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Copy reference link   DOI: 10.1027/1866-5888/a000181

Abstract: Many organizations use Pay-for-Performance (PfP) programs in order to fuel employee motivation and performance. In the present article, we argue that PfP may also increase employees’ interpersonal deviance (i.e., active harming behavior towards co- workers) because it might induce social comparison and competition. In order to uncover the underlying process, we further argue that this effect should be particularly pronounced for employees who are high in individual competitiveness, i.e., employees who have a strong desire for interpersonal comparison and aspire to be better than others. A cross-sectional field study (N=250) and two experiments (N=92; N=192) provide support for our interaction hypothesis. We discuss the theoretical implications regarding PfP and competitiveness, and offer suggestions concerning the practical implementation of PfP.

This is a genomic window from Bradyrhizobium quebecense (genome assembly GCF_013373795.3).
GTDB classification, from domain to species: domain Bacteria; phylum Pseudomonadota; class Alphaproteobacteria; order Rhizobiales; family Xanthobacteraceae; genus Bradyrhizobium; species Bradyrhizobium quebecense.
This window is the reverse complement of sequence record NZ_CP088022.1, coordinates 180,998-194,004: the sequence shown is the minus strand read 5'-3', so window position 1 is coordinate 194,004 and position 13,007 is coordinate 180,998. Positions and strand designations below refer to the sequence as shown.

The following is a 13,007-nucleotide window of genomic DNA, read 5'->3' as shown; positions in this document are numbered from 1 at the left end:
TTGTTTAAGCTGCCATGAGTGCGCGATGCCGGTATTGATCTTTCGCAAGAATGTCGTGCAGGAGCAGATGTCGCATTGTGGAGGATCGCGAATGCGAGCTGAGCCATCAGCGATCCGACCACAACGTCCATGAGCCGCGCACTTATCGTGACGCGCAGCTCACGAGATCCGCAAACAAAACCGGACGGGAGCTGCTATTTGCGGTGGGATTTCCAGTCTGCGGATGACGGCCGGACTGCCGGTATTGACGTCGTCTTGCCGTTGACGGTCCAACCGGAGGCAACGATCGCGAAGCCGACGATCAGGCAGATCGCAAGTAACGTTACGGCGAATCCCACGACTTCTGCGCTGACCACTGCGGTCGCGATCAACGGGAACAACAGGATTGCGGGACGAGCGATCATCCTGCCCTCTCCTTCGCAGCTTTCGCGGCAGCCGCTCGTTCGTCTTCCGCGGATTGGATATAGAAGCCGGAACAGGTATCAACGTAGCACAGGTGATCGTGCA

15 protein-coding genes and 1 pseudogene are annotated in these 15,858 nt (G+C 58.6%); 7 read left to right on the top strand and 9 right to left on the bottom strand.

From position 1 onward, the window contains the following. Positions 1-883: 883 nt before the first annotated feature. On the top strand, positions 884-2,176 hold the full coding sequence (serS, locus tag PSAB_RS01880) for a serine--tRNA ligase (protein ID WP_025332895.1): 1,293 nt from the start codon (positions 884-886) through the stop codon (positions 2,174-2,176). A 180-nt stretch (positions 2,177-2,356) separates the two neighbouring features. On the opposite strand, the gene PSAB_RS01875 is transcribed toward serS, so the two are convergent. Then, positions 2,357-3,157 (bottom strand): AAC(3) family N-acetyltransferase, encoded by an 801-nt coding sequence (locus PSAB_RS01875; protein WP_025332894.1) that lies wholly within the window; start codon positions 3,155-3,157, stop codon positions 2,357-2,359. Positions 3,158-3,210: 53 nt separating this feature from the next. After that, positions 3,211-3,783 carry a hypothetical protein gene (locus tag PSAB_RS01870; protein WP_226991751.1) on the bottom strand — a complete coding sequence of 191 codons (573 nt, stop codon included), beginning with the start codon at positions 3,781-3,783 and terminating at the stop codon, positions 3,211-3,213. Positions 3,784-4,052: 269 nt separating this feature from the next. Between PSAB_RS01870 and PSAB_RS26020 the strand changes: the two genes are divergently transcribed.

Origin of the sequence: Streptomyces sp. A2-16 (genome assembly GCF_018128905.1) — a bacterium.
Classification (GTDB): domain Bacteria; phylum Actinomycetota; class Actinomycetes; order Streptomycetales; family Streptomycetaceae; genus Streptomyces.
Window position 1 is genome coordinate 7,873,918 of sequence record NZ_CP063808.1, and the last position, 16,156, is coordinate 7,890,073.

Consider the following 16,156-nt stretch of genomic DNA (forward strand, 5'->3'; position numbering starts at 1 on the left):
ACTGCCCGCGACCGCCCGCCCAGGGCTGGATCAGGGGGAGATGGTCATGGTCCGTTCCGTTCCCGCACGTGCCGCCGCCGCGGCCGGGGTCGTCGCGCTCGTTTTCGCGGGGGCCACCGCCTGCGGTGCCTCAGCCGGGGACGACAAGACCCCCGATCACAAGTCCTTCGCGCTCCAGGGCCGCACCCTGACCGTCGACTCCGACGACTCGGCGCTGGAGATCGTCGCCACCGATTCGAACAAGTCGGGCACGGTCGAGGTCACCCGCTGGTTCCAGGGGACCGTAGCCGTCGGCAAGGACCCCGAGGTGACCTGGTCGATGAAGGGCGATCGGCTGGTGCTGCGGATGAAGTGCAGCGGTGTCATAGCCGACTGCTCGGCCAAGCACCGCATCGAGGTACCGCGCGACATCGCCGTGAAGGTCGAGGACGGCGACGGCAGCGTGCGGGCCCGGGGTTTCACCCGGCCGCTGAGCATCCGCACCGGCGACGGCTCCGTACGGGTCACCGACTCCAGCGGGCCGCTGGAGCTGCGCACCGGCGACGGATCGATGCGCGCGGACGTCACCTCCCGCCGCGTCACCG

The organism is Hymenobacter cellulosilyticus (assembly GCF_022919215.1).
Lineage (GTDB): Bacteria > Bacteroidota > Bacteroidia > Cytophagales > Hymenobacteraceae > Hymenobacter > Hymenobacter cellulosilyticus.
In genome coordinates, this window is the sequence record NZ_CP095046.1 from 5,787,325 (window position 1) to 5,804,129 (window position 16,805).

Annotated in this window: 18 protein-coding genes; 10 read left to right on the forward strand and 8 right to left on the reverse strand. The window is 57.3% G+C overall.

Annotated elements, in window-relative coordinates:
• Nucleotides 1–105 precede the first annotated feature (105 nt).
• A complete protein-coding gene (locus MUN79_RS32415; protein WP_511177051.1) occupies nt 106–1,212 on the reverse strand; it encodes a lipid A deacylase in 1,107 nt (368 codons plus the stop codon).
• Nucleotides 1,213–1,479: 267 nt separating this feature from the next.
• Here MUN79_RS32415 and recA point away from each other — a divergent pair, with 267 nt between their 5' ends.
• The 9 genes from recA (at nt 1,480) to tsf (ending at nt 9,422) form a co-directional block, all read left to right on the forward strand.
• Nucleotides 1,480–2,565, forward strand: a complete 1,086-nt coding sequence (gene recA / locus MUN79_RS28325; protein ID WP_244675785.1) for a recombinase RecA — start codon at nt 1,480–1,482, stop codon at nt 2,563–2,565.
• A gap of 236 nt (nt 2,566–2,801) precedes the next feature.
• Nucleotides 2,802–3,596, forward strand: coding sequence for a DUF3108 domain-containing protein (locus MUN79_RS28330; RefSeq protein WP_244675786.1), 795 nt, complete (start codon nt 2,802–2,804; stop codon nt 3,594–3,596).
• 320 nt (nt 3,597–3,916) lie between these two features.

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Copy reference link   DOI: doi:https://doi.org/10.1016/j.jbankfin.2017.07.009

Abstract: Abstract Financial overconfidence leads to increased trading activity, higher risk taking, and less diversification. In a panel survey of online brokerage clients in the UK, we ask for stock market and portfolio expectations and derive several overconfidence measures from the responses. Overconfidence is identified in the sample in various forms. By matching survey data with participants’ transactions and portfolio holdings, we find an influence of overplacement on trading activity, of overprecision and overestimation on diversification, and of overprecision and overplacement on risk taking. We explore the evolution of overconfidence over time and identify a role of past success and hindsight on subsequent investor overconfidence in line with learning to be overconfident.